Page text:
Ocean of Hope Trades Paddleboards for Canoes as Races Continue

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Ocean athletes who raise money for the Sarcoma Alliance finished a paddleboard marathon this week, and then headed into September's outrigger-canoe races.

Steve Shlens finishes first in the stockboard class at the Catalina Classic Paddleboard Race.

Steve Shlens finishes first in the stockboard class at the Catalina Classic Paddleboard Race.

I was completely spent by the end of the race. But I know anyone who is fighting a sarcoma, or any disease, would have gladly changed positions with me.

The Ocean of Hope, which raises money for sarcoma patients, made a good showing at the Catalina Classic Paddleboard Race this week. Now the athletes look forward to outrigger-canoe races in September.

O2H, the biggest fundraiser for the national nonprofit Sarcoma Alliance, consists of paddleboard and outrigger-canoe races across the country, says Aimee Spector, co-captain. She entered the Classic for the first time, trading her canoe for a paddleboard. The race stretches 32 miles from Catalina Island to Manhattan Beach.

"I felt honored to be out there with so many incredible athletes. I will definitely be out there again ... in a couple of years."

Seven women competed, the most ever, and Spector placed third. She said Kelsey O'Donnell was first with the fastest time for a woman: 6 hours, 18 minutes and 28 seconds.

"These women are pretty outstanding," says O2H member Philip Ambrose.

Spector finished just after famous board shaper Joe Bark, who had donated two paddleboards to the Ocean of Hope this year. One was raffled off after the Classic; the other had been claimed earlier. They brought in $3,000, and Spector says O2H will have another two next year.

If people raise $3,000, they can have their name on a paddleboard. Spector had the names of Bob Chambliss and Tracey Talley, Steve Shikiya had Suzie Siegel, Steve Shlens had Suzanne Leider, and Phil Ambrose had Wendy Sommers. All of them carried a sticker for Laura Sardisco, who just had surgery for breast cancer. She is the wife of co-captain Fred Sardisco. Mike Rogers and Joel Pepper trained this year, but injuries kept them from racing.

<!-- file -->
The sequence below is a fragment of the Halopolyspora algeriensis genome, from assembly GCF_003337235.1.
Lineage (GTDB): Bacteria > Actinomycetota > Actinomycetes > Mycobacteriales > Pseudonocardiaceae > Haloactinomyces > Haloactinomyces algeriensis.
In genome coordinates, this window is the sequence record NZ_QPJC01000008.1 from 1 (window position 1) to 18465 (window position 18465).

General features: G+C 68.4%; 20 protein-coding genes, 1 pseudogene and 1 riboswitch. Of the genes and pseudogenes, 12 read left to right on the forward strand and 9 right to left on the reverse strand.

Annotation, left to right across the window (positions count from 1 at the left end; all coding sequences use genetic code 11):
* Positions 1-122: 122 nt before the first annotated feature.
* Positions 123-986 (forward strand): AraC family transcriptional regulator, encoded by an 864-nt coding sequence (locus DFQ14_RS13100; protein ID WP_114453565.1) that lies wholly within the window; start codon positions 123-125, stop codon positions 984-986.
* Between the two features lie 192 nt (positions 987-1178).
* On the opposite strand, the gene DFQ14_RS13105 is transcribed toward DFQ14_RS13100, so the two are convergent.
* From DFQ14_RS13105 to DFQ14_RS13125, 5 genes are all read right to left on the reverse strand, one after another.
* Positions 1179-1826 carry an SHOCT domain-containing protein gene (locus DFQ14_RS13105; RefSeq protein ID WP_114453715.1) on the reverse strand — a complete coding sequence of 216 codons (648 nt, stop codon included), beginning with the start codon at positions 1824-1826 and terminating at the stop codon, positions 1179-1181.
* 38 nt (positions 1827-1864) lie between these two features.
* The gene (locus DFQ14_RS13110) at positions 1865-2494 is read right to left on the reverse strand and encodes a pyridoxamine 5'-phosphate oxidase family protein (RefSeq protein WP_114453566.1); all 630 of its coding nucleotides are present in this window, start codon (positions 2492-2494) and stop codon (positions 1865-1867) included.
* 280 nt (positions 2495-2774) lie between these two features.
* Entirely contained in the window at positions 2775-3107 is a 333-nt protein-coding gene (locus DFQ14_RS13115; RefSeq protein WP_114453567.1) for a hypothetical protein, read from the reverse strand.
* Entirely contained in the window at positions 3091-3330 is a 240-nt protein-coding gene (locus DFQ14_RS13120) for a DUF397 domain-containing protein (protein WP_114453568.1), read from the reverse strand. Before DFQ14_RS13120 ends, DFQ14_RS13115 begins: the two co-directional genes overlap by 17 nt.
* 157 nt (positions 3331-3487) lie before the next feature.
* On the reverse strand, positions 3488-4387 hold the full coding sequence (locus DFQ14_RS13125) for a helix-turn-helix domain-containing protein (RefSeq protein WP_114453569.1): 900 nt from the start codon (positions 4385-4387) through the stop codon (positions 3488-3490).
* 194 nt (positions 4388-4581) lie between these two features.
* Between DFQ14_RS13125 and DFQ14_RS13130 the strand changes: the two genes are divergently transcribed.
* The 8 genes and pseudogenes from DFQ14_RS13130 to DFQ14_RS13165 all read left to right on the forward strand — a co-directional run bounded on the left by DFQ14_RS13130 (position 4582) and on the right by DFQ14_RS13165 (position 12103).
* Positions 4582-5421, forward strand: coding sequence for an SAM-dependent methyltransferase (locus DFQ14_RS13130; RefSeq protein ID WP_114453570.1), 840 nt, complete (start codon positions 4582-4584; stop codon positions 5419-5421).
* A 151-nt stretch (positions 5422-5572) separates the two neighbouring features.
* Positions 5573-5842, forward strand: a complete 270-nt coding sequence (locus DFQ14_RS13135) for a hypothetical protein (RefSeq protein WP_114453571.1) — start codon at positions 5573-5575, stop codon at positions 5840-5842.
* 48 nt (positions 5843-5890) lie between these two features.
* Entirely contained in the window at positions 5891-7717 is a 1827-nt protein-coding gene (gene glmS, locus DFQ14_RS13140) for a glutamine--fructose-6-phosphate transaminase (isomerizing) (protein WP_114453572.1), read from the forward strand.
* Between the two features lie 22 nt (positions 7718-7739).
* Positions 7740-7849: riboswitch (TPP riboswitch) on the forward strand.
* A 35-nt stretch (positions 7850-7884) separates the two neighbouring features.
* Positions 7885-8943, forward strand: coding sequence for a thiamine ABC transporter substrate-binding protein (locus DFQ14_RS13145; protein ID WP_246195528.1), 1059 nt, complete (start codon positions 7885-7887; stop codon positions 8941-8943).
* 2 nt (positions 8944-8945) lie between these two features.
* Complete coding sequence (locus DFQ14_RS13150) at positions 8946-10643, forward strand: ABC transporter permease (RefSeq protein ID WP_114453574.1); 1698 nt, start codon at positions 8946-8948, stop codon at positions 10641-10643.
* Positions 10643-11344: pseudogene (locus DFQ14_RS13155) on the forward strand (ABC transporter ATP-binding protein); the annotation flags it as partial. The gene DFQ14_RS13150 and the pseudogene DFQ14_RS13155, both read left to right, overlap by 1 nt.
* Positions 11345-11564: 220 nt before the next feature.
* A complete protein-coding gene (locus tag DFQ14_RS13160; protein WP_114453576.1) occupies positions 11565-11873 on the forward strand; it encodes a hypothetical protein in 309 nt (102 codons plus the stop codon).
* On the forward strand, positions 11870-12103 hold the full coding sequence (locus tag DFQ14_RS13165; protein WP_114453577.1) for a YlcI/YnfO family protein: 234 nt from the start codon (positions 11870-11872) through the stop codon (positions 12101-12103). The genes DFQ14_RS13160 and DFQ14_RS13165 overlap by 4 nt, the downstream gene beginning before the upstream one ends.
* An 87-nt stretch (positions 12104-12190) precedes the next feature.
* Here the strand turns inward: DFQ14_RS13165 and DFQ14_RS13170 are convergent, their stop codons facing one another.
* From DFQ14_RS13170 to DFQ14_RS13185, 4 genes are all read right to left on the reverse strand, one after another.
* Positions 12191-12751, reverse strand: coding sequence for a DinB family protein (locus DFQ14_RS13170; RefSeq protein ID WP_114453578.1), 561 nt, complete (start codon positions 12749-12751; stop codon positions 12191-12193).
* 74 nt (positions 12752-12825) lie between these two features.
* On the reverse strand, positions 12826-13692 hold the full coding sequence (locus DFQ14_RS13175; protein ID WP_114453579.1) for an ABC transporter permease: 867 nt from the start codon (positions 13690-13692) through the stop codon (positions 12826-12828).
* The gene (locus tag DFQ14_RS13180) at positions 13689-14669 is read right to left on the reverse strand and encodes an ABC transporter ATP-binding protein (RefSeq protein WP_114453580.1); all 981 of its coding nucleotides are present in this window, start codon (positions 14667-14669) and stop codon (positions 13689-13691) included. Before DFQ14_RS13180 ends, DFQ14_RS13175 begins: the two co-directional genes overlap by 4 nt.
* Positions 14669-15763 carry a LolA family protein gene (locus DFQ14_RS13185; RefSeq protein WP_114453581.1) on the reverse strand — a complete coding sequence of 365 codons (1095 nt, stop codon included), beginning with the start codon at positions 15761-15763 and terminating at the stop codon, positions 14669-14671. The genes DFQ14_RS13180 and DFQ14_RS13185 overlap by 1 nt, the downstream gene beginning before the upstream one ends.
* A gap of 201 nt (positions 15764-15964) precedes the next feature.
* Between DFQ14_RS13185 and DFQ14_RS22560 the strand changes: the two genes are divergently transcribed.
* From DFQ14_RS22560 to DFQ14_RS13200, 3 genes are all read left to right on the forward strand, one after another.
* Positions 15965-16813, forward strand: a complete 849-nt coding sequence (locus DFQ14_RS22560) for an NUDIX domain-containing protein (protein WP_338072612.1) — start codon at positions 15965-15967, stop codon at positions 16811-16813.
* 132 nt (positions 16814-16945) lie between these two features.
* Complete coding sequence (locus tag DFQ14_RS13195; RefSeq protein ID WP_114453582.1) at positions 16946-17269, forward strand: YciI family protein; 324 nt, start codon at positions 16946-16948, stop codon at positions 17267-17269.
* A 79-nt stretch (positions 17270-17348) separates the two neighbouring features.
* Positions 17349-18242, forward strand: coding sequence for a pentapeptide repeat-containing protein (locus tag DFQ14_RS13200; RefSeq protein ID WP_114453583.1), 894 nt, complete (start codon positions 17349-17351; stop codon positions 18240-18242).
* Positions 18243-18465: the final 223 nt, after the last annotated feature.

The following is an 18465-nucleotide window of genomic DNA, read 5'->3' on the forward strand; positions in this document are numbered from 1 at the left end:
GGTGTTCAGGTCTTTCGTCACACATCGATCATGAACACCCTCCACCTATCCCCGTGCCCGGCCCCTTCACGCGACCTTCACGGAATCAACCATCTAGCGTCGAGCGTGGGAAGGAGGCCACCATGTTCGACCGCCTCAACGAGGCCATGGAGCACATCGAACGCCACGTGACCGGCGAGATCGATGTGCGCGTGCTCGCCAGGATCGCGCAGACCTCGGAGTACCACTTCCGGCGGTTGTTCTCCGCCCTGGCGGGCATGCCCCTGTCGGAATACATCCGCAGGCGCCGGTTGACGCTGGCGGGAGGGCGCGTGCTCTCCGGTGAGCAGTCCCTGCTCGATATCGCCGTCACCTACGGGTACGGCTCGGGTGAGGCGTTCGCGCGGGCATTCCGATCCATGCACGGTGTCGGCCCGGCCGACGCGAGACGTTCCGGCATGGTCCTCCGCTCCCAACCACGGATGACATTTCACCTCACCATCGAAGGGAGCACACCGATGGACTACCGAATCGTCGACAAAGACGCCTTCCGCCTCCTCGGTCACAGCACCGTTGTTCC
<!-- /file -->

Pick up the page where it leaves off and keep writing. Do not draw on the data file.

After Sunday's Classic, Spector says, "I am racing outrigger canoes in Kona this Saturday with an all-star Hawaii crew. The following Saturday [9/8] is the U.S. Outrigger Paddling Championships from Newport Beach to Catalina Island." She will race with a women's team from the Lanakila Outrigger Canoe Club in Redondo Beach. "Our women's team has won every race this season; we are hoping to do the same for the championships.

"The next week our same team is going over to compete in the Pailolo Challenge, a 26-mile race from Maui to Molokai. Last year we won the iron (6-man) division. The following week, I am going over to Molokai to race the Na Wahine O Ke Kai race with a group of paddlers from Northern and Southern California."

Sept. 15 is the Paddle for Humanity paddleboard race in Austin. This year, Waterman’s Applied Science chose the Alliance as one of its charity partners. "If paddlers designate the Alliance as their favorite charity, we will get 20 percent of their registration fee," Spector says.

Two days later, the Ocean of Hope will set up its bright-yellow information tent in Hermosa Beach, Calif., for Hennessey’s International Paddleboard Race.

Racing in the Catalina Classic for O2H for the first time, Steve Shlens took first in the stock category, for boards no longer than 12 feet.

"I put a lot of time and effort into this year's race and it fortunately turned out well. I managed to finish in 5:56:03, just 32 seconds short of the all-time stock board record set in 1999 by Gary Fortune. I believe it's the third-fastest stock board crossing in the race's history.

"I was completely spent by the end of the race," Shlens says. "But I know anyone who is fighting a sarcoma, or any disease, would have gladly changed positions with me. It's why I joined O2H in the first place, hoping I could help others and make a small bit of difference for them.

"I had a goal of raising at least a thousand dollars and was thrilled that I met that goal. My contributors are all very special people so this meant a great deal. I also was honored to place the names of real fighters on my board -- to paddle with them across the channel."

Among 77 paddlers, Steve Shikiya was 23rd overall, paddling in the unlimited class, which dominated the water. Ambrose, who came in 62nd, described great conditions, with wind and waves pushing the paddlers along.

"In the middle of the channel, the water was very warm and super clear. Seeing the fish below me, I was mesmerized, but I had to take my eyes off it," Ambrose said, and focus on the race. "It felt like I was really racing, not just participating and finishing. I felt really good. I was racing against myself.

"I feel like I could do it all over again. I feel strongly about doing better next year. "    

For more information on Ocean of Hope, go to: http://sarcomaalliance.org/ocean-of-hope/

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